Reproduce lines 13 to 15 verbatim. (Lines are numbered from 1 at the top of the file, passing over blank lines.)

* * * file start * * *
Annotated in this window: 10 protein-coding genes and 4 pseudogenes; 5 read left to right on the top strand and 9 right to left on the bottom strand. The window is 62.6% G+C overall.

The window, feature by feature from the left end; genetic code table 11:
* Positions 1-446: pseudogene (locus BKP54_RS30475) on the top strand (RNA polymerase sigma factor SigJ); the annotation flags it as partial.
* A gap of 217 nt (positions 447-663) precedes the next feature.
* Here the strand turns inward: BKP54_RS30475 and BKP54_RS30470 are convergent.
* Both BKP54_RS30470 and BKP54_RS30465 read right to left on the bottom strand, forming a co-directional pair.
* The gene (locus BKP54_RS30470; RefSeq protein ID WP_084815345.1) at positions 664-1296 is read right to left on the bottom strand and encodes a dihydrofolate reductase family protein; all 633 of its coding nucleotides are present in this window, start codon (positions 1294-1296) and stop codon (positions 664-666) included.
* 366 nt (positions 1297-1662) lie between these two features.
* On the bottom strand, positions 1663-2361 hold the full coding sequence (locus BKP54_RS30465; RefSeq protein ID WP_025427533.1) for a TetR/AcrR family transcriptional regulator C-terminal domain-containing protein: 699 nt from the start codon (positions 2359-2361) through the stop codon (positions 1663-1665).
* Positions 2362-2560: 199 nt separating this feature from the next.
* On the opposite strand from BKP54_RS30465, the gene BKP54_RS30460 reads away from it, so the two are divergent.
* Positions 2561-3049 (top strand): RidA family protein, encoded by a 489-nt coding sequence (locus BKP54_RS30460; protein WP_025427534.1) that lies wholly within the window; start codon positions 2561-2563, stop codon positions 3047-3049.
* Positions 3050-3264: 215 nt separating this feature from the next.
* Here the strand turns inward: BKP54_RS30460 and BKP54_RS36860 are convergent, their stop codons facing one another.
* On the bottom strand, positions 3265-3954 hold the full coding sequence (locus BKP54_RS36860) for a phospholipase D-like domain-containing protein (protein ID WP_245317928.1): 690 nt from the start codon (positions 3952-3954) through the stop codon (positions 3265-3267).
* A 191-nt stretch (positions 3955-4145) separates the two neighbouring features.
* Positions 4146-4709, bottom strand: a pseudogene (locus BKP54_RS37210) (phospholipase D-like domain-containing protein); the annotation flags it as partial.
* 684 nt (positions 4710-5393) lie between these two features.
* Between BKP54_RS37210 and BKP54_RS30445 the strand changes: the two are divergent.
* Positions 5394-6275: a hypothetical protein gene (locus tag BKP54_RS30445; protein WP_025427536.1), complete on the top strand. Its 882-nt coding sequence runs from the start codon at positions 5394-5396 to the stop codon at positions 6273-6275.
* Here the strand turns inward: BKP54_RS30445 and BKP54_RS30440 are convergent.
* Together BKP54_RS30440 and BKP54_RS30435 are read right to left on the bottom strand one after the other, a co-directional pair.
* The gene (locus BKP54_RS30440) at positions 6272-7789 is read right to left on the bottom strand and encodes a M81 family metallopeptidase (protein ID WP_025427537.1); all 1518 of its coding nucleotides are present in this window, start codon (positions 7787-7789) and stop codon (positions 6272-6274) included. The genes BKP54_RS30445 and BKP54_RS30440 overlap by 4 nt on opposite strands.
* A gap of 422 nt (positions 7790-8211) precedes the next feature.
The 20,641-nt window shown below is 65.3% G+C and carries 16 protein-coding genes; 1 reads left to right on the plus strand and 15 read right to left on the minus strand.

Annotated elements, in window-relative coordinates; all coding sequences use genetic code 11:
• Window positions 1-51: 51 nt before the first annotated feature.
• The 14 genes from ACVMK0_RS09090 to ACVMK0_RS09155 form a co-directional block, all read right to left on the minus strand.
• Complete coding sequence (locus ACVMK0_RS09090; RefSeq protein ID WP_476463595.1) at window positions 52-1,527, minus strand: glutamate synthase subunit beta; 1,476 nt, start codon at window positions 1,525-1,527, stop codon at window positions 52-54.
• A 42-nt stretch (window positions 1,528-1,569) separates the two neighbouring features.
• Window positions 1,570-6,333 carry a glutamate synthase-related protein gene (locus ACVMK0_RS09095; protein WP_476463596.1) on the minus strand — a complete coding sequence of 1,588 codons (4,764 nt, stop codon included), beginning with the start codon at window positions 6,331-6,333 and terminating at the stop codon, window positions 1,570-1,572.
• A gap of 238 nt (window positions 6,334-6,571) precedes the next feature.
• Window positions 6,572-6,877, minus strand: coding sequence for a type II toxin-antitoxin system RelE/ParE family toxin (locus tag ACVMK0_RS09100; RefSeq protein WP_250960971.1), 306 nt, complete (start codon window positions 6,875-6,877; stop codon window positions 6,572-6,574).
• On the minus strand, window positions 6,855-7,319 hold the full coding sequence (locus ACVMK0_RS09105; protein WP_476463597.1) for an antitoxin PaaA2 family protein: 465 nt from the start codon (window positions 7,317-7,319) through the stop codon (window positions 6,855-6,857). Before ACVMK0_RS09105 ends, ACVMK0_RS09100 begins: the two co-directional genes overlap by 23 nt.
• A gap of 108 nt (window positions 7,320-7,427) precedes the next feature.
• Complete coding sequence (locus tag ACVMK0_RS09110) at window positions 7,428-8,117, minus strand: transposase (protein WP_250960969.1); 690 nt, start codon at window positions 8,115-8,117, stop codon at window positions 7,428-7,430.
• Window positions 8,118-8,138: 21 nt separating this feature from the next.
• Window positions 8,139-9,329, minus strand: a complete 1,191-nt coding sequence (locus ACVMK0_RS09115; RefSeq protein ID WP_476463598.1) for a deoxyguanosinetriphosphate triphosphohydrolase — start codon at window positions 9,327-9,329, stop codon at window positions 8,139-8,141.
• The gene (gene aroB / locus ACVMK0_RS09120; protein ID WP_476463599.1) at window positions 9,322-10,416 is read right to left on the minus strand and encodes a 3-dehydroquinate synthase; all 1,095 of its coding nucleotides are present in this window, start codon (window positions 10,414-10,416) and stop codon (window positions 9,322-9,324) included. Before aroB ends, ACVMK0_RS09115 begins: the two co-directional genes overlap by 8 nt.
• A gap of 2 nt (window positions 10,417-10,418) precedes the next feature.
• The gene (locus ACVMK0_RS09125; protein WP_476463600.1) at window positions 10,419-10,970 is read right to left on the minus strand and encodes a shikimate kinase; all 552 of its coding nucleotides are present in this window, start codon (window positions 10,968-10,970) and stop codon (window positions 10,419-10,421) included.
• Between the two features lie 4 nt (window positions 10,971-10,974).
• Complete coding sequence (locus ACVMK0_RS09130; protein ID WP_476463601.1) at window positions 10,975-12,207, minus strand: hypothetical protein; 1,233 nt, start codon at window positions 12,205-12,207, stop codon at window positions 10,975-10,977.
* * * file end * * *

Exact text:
* Positions 3050-3264: 215 nt separating this feature from the next.
* Here the strand turns inward: BKP54_RS30460 and BKP54_RS36860 are convergent, their stop codons facing one another.
* On the bottom strand, positions 3265-3954 hold the full coding sequence (locus BKP54_RS36860) for a phospholipase D-like domain-containing protein (protein ID WP_245317928.1): 690 nt from the start codon (positions 3952-3954) through the stop codon (positions 3265-3267).